How to reconcile the forecasts held by plaintiffs and defendants in litigation.

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It is uncertain what path hurricanes will take, how strong they may become, what areas will be impacted and what damage may result.   There are countless forecasts trying to predict exactly what will happen; however, only time will tell.   Trying to predict the path of hurricanes is a lot like trying to predict the outcome of a lawsuit. There are always a wide variety of estimates and disagreement over what a court might ultimately decide to award and it is such disagreement that leads people to file and foolishly pursue so many lawsuits in the first place. Plaintiffs overestimate what they think they can get and defendants underestimate their liability and exposure. Only time will tell.   Here are a couple of litigation facts and forecasts that you can rely upon with a reasonable degree of certainty; 1) in over 95% of lawsuits, the courts do not decide the case and 2) you should prepare to spend between $40,000 to $122,000 in legal fees and costs to go the distance for that 5% or less chance to get to trial.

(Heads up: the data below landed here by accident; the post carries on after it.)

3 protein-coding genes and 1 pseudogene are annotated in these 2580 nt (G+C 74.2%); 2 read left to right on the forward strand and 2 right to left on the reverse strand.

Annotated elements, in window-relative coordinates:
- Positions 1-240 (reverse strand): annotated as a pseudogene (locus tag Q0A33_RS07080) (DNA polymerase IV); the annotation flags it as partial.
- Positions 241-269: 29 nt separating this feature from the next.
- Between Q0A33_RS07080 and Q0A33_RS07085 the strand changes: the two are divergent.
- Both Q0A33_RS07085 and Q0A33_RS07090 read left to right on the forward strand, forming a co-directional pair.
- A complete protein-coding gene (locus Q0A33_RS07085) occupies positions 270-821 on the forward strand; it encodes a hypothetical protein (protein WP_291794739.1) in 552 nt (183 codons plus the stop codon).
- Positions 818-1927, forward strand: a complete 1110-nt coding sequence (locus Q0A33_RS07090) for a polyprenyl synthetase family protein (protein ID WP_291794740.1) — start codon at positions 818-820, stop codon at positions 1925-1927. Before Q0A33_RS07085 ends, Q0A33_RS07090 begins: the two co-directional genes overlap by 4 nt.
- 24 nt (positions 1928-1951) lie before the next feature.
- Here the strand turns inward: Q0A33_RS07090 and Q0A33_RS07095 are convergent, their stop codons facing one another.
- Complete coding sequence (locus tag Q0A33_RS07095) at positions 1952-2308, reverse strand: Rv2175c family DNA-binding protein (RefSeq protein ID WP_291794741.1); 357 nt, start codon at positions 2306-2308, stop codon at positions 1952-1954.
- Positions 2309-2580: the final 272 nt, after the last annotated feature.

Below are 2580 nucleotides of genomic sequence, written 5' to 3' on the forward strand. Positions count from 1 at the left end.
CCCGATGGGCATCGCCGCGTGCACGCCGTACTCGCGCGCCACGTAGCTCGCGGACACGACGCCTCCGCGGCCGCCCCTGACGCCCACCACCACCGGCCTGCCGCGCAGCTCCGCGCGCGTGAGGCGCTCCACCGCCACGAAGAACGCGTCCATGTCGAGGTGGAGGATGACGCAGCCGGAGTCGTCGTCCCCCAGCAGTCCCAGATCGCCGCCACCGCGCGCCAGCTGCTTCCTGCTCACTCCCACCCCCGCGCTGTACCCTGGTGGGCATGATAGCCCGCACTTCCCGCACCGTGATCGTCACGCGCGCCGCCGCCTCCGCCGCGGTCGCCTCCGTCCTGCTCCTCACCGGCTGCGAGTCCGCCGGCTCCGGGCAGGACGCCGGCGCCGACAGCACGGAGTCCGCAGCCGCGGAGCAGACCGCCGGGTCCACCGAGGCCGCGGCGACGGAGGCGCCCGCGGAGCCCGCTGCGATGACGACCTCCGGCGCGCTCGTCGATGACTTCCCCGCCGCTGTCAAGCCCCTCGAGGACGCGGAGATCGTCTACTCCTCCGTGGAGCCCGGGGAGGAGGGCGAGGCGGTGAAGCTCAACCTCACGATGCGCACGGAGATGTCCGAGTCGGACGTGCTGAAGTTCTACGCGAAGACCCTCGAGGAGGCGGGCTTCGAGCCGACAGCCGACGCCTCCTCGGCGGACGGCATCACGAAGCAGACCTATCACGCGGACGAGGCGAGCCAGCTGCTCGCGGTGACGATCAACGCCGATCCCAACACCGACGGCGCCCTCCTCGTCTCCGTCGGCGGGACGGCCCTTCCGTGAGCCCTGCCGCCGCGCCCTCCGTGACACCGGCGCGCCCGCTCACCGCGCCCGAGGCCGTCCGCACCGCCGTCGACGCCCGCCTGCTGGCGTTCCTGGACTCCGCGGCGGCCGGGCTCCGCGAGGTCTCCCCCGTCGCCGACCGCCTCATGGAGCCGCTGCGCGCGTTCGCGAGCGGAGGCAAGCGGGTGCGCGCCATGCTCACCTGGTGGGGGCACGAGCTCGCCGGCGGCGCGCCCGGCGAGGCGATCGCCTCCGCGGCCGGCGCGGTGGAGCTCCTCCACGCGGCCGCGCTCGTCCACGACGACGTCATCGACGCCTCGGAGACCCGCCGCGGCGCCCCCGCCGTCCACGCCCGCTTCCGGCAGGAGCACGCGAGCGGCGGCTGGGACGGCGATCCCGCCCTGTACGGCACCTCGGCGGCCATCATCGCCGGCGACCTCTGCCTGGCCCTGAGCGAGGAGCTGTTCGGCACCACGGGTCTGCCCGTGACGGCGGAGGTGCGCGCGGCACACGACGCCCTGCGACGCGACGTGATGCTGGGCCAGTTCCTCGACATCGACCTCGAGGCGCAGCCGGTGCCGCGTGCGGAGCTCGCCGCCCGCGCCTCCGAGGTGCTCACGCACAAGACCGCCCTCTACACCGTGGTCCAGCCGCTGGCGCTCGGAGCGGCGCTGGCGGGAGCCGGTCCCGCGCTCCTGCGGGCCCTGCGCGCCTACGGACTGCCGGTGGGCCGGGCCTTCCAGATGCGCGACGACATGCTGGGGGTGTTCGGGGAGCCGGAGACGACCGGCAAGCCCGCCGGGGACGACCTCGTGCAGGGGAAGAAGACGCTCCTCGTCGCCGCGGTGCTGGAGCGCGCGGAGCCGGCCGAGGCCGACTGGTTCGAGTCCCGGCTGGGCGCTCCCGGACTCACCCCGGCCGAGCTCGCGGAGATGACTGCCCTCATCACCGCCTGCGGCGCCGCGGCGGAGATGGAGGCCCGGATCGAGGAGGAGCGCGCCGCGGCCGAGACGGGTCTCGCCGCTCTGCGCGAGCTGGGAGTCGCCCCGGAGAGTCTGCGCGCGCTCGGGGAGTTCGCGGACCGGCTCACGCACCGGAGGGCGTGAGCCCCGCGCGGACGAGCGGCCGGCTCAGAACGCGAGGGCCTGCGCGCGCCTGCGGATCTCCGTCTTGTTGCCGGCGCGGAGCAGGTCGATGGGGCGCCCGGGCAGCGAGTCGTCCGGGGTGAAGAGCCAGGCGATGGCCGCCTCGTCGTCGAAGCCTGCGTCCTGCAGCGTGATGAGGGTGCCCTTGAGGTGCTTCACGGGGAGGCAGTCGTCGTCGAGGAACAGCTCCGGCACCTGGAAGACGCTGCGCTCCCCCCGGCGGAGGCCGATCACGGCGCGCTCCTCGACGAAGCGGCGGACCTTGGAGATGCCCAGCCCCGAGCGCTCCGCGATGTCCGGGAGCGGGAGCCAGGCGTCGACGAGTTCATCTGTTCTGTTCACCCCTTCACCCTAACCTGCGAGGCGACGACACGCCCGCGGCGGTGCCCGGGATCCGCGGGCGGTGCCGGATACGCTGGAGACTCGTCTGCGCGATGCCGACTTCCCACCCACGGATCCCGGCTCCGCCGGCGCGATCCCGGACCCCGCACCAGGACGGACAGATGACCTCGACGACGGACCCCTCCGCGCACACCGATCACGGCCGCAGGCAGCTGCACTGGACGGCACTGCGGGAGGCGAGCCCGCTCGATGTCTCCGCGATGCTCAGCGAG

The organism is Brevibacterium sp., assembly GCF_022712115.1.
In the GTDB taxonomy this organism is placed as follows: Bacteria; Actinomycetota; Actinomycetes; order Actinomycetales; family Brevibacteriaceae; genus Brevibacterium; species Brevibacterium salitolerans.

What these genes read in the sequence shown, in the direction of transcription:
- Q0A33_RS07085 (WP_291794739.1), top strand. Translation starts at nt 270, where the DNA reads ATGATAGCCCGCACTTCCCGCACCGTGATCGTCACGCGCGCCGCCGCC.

Unlike hurricanes, you can control the path and outcome of lawsuits and disputes.

Unlike hurricanes, you can control the path and outcome of lawsuits.   You don’t have to wait and see what a court will do and you don’t have to rely on attorneys to try to extract information from a hostile adversary to determine what path to take.  Instead, you can ask the court to gather up all the parties in a room to confidentially discuss and try to work out a settlement under the direction of a trained mediator.   Mediators are neutral and are specially trained to look at all sides of a dispute. Mediators can then help to resolve and reconcile all the various opinions and interests. Mediators gather information, separate facts from fiction and help put everyone into a calmer, more informed mindset to make decisions. LEARN MORE.

Show your support of less litigation and more private resolution of conflicts and disputes.

Up to this point, mediation has remained largely a court-annexed process, meaning that lawyers and judges tend to decide if and when people mediate.  We think people should be able to decide for themselves.   If you agree, please comment and let us know. Visit our website, subscribe to our blog and follow us on Twitter.

 

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